Marshmallow Experiment

EI in Governance  & Administration

All Governance is people governance and all service is public service . Relationships are the DNA of governance. If the public functionaries fail to develop trusting relationships with other people , there can be no governance.

  • Guided by Max Weber’s idea on bureaucracy, it had been assumed that effectiveness and efficiency would be harmed if human emotions influence the rational actions of public administrators. Therefore , impersonality and de-humanisation were regarded as the specific virtues of bureaucracy because it was believed that they would remove the danger of irrational behaviour by individual bureaucrats and the organization as a whole.
  • Likewise, FW Taylor’s Scientific Management Approach modelled on the idea of time and motion waste was primarily concerned with maximizing output and efficiency. Worker’s emotional issues like boredom, disaffection, frustration etc were dismissed as negligible terms.

Weber’s and Taylor’s ideas were substantial to the bureaucratic management for most of the last century.

However, in the second half of last century, the notion that the government and administrative processes might be improved by looking at the emotional content in the relational work rather than focussing solely on rationality and science came more and more to the forefront. One of the most prominent contributor in this direction was Elton Mayo who for the first time recognized that the formal organizational properties don’t satisfy the needs of the individuals and that the individual form informal groups . Through their Hawthorne studies , Elton Mayo et al. demonstrated that the most significant factor affecting organizational productivity was the inter-personal relationships developed on the job and not the pay and working conditions. Mayo saw the development of informal groups as an indictment of the society that treated human beings as insensitive machines and were concerned with only economic self interest. Mayo’s work resulted in human-relation movement in industry and it’s impact was felt in working of government and administrative machinery.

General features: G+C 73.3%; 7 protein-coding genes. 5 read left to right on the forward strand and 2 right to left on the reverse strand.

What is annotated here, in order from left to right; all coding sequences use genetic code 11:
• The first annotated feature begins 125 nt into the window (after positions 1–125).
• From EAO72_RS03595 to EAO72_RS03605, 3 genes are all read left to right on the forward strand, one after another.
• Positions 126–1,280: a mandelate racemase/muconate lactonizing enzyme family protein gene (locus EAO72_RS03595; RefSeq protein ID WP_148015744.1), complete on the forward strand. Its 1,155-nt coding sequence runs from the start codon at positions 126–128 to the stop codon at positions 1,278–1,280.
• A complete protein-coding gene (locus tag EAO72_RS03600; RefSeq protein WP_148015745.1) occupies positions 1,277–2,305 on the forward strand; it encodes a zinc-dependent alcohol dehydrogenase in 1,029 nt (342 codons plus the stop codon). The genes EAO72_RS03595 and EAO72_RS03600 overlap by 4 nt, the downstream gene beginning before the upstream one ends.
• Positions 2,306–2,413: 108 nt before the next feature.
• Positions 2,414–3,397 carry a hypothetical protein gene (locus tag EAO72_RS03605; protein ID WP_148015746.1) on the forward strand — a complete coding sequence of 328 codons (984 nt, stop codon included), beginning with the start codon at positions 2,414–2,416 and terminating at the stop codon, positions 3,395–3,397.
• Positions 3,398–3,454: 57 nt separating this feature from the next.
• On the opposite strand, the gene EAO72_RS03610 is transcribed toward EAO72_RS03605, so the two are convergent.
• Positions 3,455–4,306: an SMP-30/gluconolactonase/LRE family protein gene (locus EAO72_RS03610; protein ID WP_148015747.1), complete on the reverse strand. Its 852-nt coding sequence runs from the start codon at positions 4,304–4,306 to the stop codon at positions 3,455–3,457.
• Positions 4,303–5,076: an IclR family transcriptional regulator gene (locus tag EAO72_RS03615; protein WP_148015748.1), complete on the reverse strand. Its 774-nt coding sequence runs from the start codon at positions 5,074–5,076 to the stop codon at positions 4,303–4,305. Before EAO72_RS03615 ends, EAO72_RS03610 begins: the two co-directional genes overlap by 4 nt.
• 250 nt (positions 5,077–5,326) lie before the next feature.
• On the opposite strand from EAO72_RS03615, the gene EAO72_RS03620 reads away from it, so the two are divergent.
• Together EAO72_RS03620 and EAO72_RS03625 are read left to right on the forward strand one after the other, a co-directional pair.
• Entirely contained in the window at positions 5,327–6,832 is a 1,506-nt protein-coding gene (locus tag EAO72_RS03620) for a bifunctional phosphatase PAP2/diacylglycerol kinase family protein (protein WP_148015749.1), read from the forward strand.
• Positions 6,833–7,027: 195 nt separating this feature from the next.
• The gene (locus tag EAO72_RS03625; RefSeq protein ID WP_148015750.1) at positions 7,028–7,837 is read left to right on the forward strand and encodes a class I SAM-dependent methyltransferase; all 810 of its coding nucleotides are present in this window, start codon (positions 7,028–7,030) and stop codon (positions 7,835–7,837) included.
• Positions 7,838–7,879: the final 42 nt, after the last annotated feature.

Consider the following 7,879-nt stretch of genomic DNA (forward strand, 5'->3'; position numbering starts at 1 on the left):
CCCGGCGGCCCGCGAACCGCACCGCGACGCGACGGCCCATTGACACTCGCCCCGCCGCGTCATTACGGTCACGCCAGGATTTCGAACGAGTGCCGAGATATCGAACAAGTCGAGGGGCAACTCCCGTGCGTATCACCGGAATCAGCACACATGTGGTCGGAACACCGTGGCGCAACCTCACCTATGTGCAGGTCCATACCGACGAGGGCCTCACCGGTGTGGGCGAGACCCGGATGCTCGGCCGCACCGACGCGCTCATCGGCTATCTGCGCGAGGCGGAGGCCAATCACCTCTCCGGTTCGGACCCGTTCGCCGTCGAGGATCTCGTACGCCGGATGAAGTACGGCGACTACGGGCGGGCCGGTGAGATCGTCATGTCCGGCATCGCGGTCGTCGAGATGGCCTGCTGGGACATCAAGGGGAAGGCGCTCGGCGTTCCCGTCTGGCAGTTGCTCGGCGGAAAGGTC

Mayo’s work was followed by the works of Mayer, Salovey and Goleman and their efforts resulted in the development of understanding that governance encompasses developing trusting relationships between the government and citizens . Hence, concept of Emotional Intelligence has become very valid .

It is increasingly being recognized that  public functionaries must know how to deal with circumstances that include emotions.   Administrative success and failure today is not based on technical proficiency alone but more so upon how effectively can Public Functionaries display their Emotional Intelligence skills to manage interactions with the people around them and as well as the public effectively.

EI helps Civil Servants to take correct decision in complex situations

  • Indian Civil Servant works in complex situations like
    • Scarcity of public resources vis a vis expectations of public.